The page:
Chapter 2: May 2011
Speaking of tarps again, I had one over my futon, just in case there were shards embedded, until I had a chance to replace the cover. I did not want any glass to get stuck in my dog’s fur, because she would lick it off and that would be bad.
The Friday night after the tornado, I heard on the news (maybe facebook, I don’t remember exactly) that a house was on fire in Forest Lake neighborhood. My cats were still down there, and I was so high-strung about this fire that I drove back to the neighborhood, it was around 11 PM. I was calmly freaking out. The checkpoint would not let us in, but they told me where the fire was and it was not my house. This only made me feel a little better, and I tried to persuade the guard to let me in, but he refused. If I thought I could have gotten away with it, I might have tried to sneak in. (20 years ago, I guarantee I would have tried to.) It turned out that the fire was almost exactly one block south of my house, which was a lot closer than the checkpoint dude made it sound. The woman who lived there had been there her entire life. She told me some stories about it, like the playhouse in the backyard where she had played as a child. Can you imagine surviving the tornado, only to have your house burn down? Talk about adding insult to injury. If I remember correctly, the fire started in a car in the garage. Later, I met her niece, who helped rescue some animals. Good people. She let me take some photos.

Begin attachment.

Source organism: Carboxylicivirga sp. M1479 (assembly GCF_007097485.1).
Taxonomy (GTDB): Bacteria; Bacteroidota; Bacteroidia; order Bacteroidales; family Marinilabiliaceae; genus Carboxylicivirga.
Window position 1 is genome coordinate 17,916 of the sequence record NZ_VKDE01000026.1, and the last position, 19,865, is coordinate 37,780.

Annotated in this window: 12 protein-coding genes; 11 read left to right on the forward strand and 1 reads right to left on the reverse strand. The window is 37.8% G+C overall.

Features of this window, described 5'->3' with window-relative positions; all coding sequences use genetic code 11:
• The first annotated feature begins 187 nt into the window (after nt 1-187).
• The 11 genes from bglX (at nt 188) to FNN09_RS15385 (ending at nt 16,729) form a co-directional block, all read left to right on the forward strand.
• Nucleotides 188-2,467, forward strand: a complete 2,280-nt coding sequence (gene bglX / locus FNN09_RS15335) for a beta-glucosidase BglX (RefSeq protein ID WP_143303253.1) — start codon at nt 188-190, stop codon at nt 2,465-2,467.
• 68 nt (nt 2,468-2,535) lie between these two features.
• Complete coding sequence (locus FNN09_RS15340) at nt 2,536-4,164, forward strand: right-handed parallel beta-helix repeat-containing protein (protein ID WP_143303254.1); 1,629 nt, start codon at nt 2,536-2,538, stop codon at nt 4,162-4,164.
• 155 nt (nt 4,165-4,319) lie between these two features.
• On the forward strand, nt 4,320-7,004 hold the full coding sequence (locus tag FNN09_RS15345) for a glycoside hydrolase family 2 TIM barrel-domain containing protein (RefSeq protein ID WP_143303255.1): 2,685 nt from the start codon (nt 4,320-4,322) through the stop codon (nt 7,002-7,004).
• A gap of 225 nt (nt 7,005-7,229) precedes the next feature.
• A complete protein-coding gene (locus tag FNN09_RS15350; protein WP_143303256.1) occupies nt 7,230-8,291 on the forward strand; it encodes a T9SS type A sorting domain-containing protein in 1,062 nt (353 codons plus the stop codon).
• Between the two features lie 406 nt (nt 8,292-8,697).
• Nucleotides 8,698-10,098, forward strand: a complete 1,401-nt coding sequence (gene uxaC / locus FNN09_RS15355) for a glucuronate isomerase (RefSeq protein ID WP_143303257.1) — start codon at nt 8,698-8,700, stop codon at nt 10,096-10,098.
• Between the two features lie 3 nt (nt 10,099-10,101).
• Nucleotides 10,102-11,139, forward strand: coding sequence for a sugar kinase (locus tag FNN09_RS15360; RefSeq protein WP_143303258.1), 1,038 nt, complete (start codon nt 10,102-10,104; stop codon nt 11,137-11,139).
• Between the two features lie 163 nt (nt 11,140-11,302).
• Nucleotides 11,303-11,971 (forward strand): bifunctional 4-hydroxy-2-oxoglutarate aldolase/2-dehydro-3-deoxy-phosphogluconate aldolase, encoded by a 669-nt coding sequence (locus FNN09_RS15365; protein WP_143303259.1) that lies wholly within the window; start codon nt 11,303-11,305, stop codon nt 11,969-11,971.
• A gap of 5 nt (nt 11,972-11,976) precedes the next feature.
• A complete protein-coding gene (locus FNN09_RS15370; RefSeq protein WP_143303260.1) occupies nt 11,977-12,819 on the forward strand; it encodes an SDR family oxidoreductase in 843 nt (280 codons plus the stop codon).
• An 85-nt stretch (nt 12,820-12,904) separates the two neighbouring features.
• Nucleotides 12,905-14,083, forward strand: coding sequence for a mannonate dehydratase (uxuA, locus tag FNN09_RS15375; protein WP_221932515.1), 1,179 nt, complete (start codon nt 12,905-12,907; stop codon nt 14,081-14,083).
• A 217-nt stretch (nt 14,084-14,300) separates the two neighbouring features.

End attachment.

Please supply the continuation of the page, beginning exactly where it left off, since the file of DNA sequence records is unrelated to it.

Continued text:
Right before the tornado, Forest Lake was petitioning to become a historic district. That was tabled shortly after the storm.
Just another day in the rubble.
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About Tanya Mikulas, photographer